In Yates' Estate v. Alabama-Mississippi Conference Ass'n of Seventh-Day Adventists, Inc., 179 Miss. 642, 176 So. 534 (1937) the decedent had delivered money to a friend to be sent to appellee in event of decedent's death.Summary of this case from Greer v. Hampton
October 25, 1937.
The act of decedent in leaving money with assistant bank cashier to be sent by assistant cashier to organization as a gift from decedent in event of her death did not effect valid gift, because of lack of delivery, where assistant cashier placed money to credit of decedent at bank, where it could have been withdrawn at any time by decedent, without liability on part of bank to organization.
One of essentials of valid "gift causa mortis," as well as of "gift inter vivos," is that the property must be delivered in such manner that donor retains no control or dominion thereover.
3. EXECUTORS AND ADMINISTRATORS.
A gift causa mortis otherwise valid is ineffective where it is needed for paying debts of donor's estate.
APPEAL from the chancery court of Wilkinson county. HON. R.W. CUTRER, Chancellor.
W.F. Tucker, of Woodville, for appellant.
The court erred in admitting and considering the unsigned statement of appellee's probated claim against the estate, "Exhibit No. 3," over the objection of the appellant.
Section 1671, Code of 1930, Chapter 304, Laws of 1934.
This court held in Bankstone v. Coopwood, 99 Miss. 511, 55 So. 48, that an itemized account is sufficiently signed when creditor signs the affidavit attached to the account. This is a sound decision.
The statement probated does not state any claim against the deceased; it says that the one hundred and sixty dollars was deposited by the deceased with Miss "Annie" Miller and was by Miss Miller to be sent to the creditor on the death of Mrs. Yates, that said amount was in the hands of Miss Miller at the time of the death of the deceased, that said amount was a gift by the deceased to the creditor and that said amount is the property of said church. This is a good unsigned statement of a claim against Miss Annie Miller, but the statement fails to state how the money got out of the hands of Miss Annie Miller and into the hands of the administrator of the estate of Mrs. Annie E. Yates, deceased. The statement says that the said money was in the hands of Miss Miller on the death of Mrs. Yates and the statement fails to show that the said money came into the hands of the administrator of the estate of Mrs. Yates. The creditor here files an unsigned statement against Miss Annie Miller, who according to the statement still has the money in hand and still refuses to give same to creditor. The affidavit avers the annexed claim is against the estate of Annie E. Yates for one hundred and sixty dollars, but the annexed statement in no way connects the estate of Mrs. Yates or the administrator of said estate with having or possessing said money, or liable for same.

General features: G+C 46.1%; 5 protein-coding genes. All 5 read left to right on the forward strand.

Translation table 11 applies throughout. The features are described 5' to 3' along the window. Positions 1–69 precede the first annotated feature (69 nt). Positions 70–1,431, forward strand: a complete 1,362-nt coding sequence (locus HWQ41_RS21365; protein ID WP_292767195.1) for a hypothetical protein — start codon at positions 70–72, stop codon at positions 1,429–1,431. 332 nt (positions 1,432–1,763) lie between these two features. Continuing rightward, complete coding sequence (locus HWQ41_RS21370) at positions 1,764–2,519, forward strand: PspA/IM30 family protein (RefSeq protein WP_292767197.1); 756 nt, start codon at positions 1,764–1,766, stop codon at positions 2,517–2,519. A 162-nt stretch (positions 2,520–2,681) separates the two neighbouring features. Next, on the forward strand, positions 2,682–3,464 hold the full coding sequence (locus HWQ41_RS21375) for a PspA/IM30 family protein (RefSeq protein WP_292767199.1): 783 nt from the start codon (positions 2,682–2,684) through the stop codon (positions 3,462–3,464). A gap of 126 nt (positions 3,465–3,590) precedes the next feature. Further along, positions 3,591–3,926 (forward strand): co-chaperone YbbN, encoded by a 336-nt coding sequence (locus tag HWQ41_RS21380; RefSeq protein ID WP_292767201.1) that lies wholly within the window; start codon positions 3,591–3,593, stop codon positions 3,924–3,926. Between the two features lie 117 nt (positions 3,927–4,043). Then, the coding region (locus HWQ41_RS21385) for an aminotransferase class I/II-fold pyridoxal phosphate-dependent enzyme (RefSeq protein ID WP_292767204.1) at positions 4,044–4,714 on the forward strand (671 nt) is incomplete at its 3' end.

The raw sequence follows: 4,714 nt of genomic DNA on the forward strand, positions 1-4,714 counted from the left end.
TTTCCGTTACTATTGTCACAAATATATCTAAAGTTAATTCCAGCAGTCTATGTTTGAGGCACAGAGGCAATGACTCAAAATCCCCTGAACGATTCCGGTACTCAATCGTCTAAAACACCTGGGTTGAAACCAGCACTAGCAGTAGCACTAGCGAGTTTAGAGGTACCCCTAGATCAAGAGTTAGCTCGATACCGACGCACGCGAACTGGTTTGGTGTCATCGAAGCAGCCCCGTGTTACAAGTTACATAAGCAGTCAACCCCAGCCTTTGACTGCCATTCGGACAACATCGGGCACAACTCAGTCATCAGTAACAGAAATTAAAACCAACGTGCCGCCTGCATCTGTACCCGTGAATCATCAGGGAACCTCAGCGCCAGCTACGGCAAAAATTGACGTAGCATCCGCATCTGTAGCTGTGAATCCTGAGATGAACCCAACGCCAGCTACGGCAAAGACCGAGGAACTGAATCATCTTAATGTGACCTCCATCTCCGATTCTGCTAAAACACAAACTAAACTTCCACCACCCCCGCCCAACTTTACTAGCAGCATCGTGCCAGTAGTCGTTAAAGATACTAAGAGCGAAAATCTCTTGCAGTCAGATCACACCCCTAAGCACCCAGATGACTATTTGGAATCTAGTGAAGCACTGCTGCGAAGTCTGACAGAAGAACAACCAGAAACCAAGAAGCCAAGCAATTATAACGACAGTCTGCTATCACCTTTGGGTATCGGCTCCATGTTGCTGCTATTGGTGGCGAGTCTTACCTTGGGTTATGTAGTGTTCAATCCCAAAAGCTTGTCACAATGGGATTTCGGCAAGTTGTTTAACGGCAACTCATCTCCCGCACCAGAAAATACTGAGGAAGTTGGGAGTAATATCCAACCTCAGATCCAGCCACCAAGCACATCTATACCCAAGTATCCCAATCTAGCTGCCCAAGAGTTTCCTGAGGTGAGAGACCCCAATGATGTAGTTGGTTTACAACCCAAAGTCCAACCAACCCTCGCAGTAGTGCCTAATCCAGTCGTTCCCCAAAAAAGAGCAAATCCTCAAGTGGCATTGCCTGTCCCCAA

The said probated statement or claim fails to show that the estate of Mrs. Annie E. Yates is liable to the appellee for the one hundred and sixty dollars, the amount probated and allowed by the clerk against the said estate.
This court has repeatedly held that said Section 1671, Code of 1930, should be strictly construed against the creditor and that the provisions of said section are mandatory.
McWhorter v. Donald, 39 Miss. 779; Cheairs v. Cheairs, 81 Miss. 662, 33 So. 414; Walker v. Nelson, 87 Miss. 268, 39 So. 809; Saunders v. Stephenson, 94 Miss. 676, 47 So. 783; Lehman v. Power, 95 Miss. 446, 49 So. 622; McMahan v. Foy, 104 Miss. 309, 61 So. 421; Stevens v. Dunlap Mercantile Co., 108 Miss. 690, 67 So. 160; Persons v. Griffin, 112 Miss. 643, 73 So. 624; Levy v. Bank Trust Co., 124 Miss. 325, 86 So. 907; Jennings v. Lowery Berry, 147 Miss. 673, 112 So. 692; Wilson v. Yandell, 174 Miss. 713.
The written instruction, Exhibit "A," if anything, is an instrument purporting to be a donation of an unmentioned sum of money to appellee. This instrument appears to be a secret codicil to a will then in existence.
It seems from this instrument that some money, amount not named, at some time, no date mentioned, was given by some person, instrument bears no name or signature, to Miss Miller to send the seventh day conference, Meridian, after the death of the person writing the instrument. There must have been, when the instrument was written, a will of this person and donor in existence, for the donor says "I do not want it in the will," the money was to be sent to the creditor if the donor died.
This instrument donating an unknown sum of money is the basis of appellee's claim against the appellant, but it carries no name, except Miss Miller's, no amount of money and no date is mentioned in said instrument.